DOJ Sides with Asian-Americans in Bias Suit Against Harvard - Higher Education
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DOJ Sides with Asian-Americans in Bias Suit Against Harvard

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The U.S. Department of Justice has indicated its strongest support to date for the plaintiffs in a controversial, highly publicized federal lawsuit alleging that Harvard University unfairly discriminates against Asian-American applicants, according to CNN and other reports.

On Thursday, the DOJ submitted a statement of interest to the court in opposition to Harvard’s motion for a summary judgment, arguing that the university “has failed to demonstrate that its use of race is narrowly tailored to serve a compelling interest” and that “the record contains substantial evidence that Harvard is determined to continue its use of race indefinitely despite available race-neutral alternatives.”

“The record evidence demonstrates that Harvard’s race-based admissions process significantly disadvantages Asian-American applicants compared to applicants of other racial groups – including both White applicants and applicants from other racial minority groups,” the statement said in part.

“The evidence, moreover, shows that Harvard provides no meaningful criteria to cabin its use of race; uses a vague ‘personal rating’ that harms Asian-American applicants’ chances for admission and may be infected with racial bias; engages in unlawful racial balancing; and has never seriously considered race-neutral alternatives in its more than 45 years of using race to make admissions decisions.”

The case is scheduled for trial in Boston in October.

The university denies capping the number of Asian-American students. Admissions officials at the Ivy League school say they consider all aspects of applicants’ backgrounds and their ability to contribute to the academic setting.

Harvard issued a statement saying it is “deeply disappointed” with the Justice Department for siding with a group that is “recycling the same misleading and hollow arguments. Harvard does not discriminate against applicants from any group, and will continue to vigorously defend the legal right of every college and university to consider race as one factor among many in college admissions, which the Supreme Court has consistently upheld for more than 40 years.”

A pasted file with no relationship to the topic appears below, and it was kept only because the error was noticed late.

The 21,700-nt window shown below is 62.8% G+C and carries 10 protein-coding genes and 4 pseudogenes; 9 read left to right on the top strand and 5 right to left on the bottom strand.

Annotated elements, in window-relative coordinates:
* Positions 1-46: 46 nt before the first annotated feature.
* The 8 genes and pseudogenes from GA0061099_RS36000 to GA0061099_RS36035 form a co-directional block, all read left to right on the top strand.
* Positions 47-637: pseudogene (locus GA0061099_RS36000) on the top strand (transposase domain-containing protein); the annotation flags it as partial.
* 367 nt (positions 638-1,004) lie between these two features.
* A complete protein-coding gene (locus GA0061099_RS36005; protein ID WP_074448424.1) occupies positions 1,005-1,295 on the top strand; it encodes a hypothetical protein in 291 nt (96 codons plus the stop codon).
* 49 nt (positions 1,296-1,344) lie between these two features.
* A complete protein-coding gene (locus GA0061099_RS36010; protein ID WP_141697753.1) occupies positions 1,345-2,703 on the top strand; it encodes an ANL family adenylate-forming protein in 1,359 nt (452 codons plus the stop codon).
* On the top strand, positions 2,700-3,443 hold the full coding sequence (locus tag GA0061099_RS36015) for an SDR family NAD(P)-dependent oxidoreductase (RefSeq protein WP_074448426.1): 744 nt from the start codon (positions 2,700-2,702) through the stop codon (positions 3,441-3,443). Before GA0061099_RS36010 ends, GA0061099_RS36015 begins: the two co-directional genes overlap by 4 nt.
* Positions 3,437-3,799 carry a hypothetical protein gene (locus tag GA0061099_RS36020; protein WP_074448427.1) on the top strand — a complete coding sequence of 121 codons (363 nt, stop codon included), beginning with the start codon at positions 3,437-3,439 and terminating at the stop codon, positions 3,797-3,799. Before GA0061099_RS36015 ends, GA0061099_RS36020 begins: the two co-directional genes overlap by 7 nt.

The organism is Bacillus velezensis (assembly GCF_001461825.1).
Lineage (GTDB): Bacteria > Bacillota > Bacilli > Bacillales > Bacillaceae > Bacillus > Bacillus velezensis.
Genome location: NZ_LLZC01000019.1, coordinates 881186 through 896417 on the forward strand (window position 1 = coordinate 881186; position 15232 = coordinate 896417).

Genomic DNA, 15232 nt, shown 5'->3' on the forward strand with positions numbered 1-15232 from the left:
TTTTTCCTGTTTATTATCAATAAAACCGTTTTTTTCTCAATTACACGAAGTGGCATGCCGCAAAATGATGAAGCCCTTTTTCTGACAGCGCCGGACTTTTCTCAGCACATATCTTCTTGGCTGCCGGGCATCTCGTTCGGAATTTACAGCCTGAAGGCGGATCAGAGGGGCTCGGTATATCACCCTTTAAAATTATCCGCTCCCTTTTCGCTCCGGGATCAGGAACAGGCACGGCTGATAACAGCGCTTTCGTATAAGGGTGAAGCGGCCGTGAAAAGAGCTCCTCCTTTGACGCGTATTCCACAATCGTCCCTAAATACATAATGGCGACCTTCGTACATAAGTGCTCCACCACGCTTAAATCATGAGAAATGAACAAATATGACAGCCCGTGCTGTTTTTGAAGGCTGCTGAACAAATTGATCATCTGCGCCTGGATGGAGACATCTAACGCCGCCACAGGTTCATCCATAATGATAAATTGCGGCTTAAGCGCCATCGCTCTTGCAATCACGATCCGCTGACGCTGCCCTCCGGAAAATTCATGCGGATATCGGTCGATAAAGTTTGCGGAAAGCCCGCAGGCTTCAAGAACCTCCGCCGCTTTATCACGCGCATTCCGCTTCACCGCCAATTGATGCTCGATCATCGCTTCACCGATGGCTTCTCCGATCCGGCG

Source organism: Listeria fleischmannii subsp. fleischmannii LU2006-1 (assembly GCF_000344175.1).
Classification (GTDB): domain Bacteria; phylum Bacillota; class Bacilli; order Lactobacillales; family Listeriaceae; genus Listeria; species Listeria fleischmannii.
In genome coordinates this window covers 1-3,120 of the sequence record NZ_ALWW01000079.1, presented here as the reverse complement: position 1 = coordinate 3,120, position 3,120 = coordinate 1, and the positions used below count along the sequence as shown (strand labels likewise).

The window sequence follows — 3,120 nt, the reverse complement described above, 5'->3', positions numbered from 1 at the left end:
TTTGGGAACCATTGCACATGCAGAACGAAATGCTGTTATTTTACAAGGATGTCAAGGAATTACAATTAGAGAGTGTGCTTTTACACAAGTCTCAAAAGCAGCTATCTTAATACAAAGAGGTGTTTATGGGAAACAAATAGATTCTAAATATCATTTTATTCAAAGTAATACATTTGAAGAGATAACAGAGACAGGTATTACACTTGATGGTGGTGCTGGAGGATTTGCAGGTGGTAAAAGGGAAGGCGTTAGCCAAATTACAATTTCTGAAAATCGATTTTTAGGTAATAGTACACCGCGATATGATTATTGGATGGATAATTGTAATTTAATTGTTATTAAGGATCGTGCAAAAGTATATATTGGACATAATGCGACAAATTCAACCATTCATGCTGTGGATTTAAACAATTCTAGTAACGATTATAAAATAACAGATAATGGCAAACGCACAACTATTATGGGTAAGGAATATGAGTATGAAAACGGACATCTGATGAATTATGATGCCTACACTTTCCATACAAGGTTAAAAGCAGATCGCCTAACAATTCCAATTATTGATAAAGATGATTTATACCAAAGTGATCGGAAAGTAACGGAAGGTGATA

Independently of the case, Justice Department officials are investigating the Harvard admissions policy in response to a similar complaint filed by a coalition of Asian-American associations. For months, the Justice Department has indicted that it may weigh in on the U.S. District Court litigation in favor of the plaintiff group, Students for Fair Admissions. The group was created by Edward Blum, a conservative advocate who has long fought affirmative action.

Also on Thursday, a group of more than 500 social scientists and scholars sided with Harvard in an amicus brief, writing that Students for Fair Admissions is relying on “unreliable and isolated measures of merit” and “the myth of an Asian penalty” in admissions.

The case may reach the Supreme Court, which first allowed for racial affirmative action in a landmark 1978 case. The high court upheld the race-conscious admissions program at the University of Texas in a tight and closely-watched ruling last year.

Precedent rulings have determined that colleges may use race as one of numerous factors in admissions decisions. Although Asian-American students are overrepresented at the school in terms of their percentage of the U.S. population, the gist of the argument is that significant numbers of additional Asian students who are qualified are rejected based on their race in order to admit lesser-qualified students of other races.

The Justice Department has noted that the government has a legal interest in the case because Harvard accepts millions of dollars each year in federal funding.

“No American should be denied admission to school because of their race,” said attorney general Jeff Sessions. “As a recipient of taxpayer dollars, Harvard has a responsibility to conduct its admissions policy without racial discrimination by using meaningful admissions criteria that meet lawful requirements.”

LaMont Jones can be reached at ljones@diverseeducation.com.

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